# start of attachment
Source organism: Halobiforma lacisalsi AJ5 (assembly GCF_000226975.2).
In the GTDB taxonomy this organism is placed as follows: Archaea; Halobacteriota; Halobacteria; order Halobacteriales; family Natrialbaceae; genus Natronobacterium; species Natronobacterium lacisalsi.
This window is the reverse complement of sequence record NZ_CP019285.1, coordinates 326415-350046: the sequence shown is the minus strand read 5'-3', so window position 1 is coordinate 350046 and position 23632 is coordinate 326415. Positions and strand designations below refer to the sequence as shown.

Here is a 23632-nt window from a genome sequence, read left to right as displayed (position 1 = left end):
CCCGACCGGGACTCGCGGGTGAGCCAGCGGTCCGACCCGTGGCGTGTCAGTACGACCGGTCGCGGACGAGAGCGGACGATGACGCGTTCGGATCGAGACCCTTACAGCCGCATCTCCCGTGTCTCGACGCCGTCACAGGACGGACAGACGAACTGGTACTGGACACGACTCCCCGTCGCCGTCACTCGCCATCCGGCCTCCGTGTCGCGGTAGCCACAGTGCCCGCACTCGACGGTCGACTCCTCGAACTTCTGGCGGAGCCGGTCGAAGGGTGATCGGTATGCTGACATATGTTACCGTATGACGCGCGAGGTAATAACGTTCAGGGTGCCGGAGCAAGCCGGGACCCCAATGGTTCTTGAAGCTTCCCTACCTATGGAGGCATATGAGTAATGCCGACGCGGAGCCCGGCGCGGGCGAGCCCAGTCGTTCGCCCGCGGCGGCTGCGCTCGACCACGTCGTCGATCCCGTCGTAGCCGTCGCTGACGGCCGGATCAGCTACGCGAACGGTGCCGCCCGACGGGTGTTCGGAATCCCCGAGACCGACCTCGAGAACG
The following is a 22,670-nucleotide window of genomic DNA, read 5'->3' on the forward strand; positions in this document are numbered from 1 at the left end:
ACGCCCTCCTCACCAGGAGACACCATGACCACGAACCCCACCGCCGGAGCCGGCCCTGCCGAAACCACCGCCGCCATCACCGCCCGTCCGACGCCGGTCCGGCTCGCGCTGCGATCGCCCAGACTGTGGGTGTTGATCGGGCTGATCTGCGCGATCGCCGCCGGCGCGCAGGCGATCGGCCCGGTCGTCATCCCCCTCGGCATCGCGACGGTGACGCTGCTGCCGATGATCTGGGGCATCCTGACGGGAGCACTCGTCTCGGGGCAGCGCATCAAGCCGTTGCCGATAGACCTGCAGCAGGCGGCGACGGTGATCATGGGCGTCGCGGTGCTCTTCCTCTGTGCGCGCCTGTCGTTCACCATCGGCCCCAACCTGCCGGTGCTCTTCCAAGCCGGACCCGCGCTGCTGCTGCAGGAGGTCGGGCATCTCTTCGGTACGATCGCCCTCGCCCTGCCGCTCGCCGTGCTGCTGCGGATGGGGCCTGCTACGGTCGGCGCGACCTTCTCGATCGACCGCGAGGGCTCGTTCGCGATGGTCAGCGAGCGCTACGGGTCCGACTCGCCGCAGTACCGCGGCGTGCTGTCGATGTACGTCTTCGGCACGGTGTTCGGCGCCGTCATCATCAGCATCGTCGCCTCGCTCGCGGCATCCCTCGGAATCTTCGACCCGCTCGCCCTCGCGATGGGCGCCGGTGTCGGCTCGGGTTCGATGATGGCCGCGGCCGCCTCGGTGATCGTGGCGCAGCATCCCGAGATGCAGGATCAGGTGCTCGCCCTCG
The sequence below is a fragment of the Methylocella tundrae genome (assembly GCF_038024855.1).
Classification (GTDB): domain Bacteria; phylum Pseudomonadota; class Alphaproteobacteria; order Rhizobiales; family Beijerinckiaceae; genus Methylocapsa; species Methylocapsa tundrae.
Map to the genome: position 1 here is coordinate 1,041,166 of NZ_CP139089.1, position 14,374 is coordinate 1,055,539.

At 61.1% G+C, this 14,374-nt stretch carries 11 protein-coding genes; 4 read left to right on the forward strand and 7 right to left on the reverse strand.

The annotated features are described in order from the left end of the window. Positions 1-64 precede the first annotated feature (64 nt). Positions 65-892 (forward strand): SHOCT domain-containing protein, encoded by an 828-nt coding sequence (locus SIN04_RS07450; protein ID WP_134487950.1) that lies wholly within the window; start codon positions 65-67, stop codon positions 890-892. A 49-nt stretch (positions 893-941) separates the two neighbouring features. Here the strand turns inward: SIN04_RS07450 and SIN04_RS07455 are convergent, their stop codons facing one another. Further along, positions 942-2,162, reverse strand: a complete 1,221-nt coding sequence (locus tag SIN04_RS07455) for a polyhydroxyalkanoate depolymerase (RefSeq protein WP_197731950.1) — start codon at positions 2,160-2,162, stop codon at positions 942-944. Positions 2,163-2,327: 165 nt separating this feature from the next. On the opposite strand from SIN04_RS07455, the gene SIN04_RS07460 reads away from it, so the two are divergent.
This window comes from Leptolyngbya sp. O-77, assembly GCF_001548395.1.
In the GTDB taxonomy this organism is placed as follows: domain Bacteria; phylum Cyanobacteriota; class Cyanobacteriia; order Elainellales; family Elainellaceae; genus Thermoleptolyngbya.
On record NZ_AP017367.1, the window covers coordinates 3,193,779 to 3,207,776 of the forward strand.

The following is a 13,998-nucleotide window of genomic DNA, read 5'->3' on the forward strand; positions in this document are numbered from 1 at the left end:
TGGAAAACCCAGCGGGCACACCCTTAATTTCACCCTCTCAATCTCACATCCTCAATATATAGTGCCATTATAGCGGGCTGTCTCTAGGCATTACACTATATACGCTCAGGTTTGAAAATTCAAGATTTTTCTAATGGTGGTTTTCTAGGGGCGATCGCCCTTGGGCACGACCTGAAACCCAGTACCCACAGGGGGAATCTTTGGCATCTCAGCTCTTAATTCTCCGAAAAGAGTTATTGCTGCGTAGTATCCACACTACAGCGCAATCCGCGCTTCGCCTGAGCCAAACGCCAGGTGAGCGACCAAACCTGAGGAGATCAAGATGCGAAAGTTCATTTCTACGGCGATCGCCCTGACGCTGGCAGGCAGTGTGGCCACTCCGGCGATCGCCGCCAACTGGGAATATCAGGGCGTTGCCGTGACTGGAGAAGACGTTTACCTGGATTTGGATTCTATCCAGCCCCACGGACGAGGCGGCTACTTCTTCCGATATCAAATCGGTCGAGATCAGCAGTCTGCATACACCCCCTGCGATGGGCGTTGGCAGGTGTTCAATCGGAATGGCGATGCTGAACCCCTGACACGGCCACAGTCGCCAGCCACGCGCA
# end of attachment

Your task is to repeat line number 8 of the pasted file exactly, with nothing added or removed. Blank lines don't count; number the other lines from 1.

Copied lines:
The sequence below is a fragment of the Methylocella tundrae genome (assembly GCF_038024855.1).